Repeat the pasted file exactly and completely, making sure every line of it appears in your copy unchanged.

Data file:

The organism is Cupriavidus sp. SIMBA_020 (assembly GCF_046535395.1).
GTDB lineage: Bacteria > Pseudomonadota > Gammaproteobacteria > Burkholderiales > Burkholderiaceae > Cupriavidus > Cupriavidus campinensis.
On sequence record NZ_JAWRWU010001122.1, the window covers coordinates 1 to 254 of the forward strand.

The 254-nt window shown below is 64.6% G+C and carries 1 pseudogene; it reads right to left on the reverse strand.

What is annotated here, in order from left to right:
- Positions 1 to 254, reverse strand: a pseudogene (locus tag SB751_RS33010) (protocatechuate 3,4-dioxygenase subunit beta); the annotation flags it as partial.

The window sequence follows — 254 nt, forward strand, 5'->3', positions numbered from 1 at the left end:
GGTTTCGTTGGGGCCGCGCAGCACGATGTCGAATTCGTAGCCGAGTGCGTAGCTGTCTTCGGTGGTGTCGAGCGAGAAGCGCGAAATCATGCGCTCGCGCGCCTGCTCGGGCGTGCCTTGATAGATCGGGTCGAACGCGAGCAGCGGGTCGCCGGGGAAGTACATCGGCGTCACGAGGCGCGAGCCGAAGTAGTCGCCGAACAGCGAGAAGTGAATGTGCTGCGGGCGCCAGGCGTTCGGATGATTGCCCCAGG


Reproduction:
The organism is Cupriavidus sp. SIMBA_020 (assembly GCF_046535395.1).
GTDB lineage: Bacteria > Pseudomonadota > Gammaproteobacteria > Burkholderiales > Burkholderiaceae > Cupriavidus > Cupriavidus campinensis.
On sequence record NZ_JAWRWU010001122.1, the window covers coordinates 1 to 254 of the forward strand.

The 254-nt window shown below is 64.6% G+C and carries 1 pseudogene; it reads right to left on the reverse strand.

What is annotated here, in order from left to right:
- Positions 1 to 254, reverse strand: a pseudogene (locus tag SB751_RS33010) (protocatechuate 3,4-dioxygenase subunit beta); the annotation flags it as partial.

The window sequence follows — 254 nt, forward strand, 5'->3', positions numbered from 1 at the left end:
GGTTTCGTTGGGGCCGCGCAGCACGATGTCGAATTCGTAGCCGAGTGCGTAGCTGTCTTCGGTGGTGTCGAGCGAGAAGCGCGAAATCATGCGCTCGCGCGCCTGCTCGGGCGTGCCTTGATAGATCGGGTCGAACGCGAGCAGCGGGTCGCCGGGGAAGTACATCGGCGTCACGAGGCGCGAGCCGAAGTAGTCGCCGAACAGCGAGAAGTGAATGTGCTGCGGGCGCCAGGCGTTCGGATGATTGCCCCAGG